The Sabarimala issue is not just a constitutional issue or any other problem which infringes the law, it is much more than that. The exclusion of women from the temple is based on a long-running belied and prejudice which has led to a long build ignorance towards this right of the woman. The court has changed the law, has made it woman-friendly and has guaranteed protection under the constitution. But it just doesn’t change the prevailing situation as the dogmas which are set there in the mentality of the people are a result of a practice which has been running for a very long time. The reason of this very practice was never to term a woman ‘impure’, the practice was based on the idea that in those days there were no better facilities available for women and it was difficult for them to manage with the poor sanitation facilities outside, the fear catching infection and falling sick made it advisable for the ladies to stay at home and take a rest for a few days. The other rationale behind the practice could be the oath of celibacy, which was taken by Lord Ayappa. Though it is totally agreed that idea may not be adopted with the aim of discriminating against the woman but over a period of time, it has turned into something else. It has taken a way of excluding and outcasting woman and has turned into a social evil which has become rudimentary. The talk which we have now is not concerned with faith and belief but it is more about self-esteem and pride in the particular sections of the community. The male and orthodox sections of the society do not want women to enter the temple and females, on the other hand, consider it as a matter of pride and now, even more, when SC has granted them their right to enter the temple. The fight should be here for the Constitutional Rights not for some prejudiced opinion resulting out of some misconception. What I believe is that in order to break down the social shackles one has to move ahead of the individual and group gains and should look into the problem with a constitutional perspective and should work together to break the social prejudices and granting women what they deserve as an equal citizen of this society without harming the sanctity of the faith.
Sabarimala 2019 review Petition
In 2018, when SC had declared through its judgment that any woman of any age is allowed to access the Sabarimala temple. The judgment agitated a larger section of the society as it tampers with their religious belief and sentiments which were running since time immemorial. So the judgment created unrest among the male section, right-wing and religiously staunch people and it was not much welcomed by them, so they resorted to filing review petitions in the Court.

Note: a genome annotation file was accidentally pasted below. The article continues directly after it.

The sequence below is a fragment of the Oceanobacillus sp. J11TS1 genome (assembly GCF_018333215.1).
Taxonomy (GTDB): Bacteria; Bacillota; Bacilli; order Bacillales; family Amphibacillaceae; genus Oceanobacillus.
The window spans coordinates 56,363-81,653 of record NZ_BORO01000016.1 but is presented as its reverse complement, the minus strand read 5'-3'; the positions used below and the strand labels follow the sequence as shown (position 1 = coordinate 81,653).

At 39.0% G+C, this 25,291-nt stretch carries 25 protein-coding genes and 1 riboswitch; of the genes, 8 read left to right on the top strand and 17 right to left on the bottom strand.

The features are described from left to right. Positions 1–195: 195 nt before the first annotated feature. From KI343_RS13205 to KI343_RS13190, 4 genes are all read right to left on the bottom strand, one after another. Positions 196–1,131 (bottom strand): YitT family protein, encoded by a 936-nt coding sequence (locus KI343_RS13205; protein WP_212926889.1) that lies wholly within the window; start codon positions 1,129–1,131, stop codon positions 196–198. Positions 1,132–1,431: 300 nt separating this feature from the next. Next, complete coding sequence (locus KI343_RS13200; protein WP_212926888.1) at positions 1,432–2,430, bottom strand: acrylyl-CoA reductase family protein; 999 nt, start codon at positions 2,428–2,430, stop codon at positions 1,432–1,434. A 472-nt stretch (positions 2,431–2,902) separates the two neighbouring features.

The Petition was filed against the 2018 judgement of the Supreme Court and the main question of contention here was that does Supreme Court’s scope is wide enough to interpret and intervene in the matters of religion and faith. Petitioners here contended that the worship in temple is based on the celibate character of the deity. Constitutional morality is purely a subjective test, and it shouldn’t be used in interpretation of faith. It affects their Right to practice their religion on their own. The concept of untouchability which was brought in the 2018 judgment was said to be erroneous because this concept was applied to the context without due deliberation and consideration. The court thus decided to keep the review petitions on hold and also stayed with the 2018 order which granted women the right to enter the temple until a larger bench decides this issue as this issue of women’s entry to the Sabarimala temple is not restricted but there are other similar issues in line which also gets affected by this judgment. So the best is to not deliver any judgment on it as of now. The court also showed disappointment in the way people reacted and not welcomed the judgment. People instead of following it, agitated and discarded it completely to the way it undermined the dignity of the Honourable Supreme Court. Court on this opined that it is the right provided to the citizens of the country that if they are not satisfied with the ruling of the court they can file review but meanwhile it is the duty of every citizen to follow and accept whatever the rules are laid down by the court as Supreme Court is created by our Constitution to protect and safeguard itself and it is the duty of respect its dignity.
This judgment comes as a landmark judgment especially during a time when the country is religiously divided. India is a country where religion plays a very crucial role in shaping society. The judgment is a progressive one and set an example that the orthodoxy, superstition, and patriarchy would never undermine the spirit of constitutional morality. Though while looking into the petitions court has agreed to consider different matters concerned to it in the future but it again upheld the same principle and did not take away women’s rights which were given to them in 2018 ruling. The Supreme Court has thus shown that the basic essence of equality and morality is above any other principle and will be upheld always and forever above all.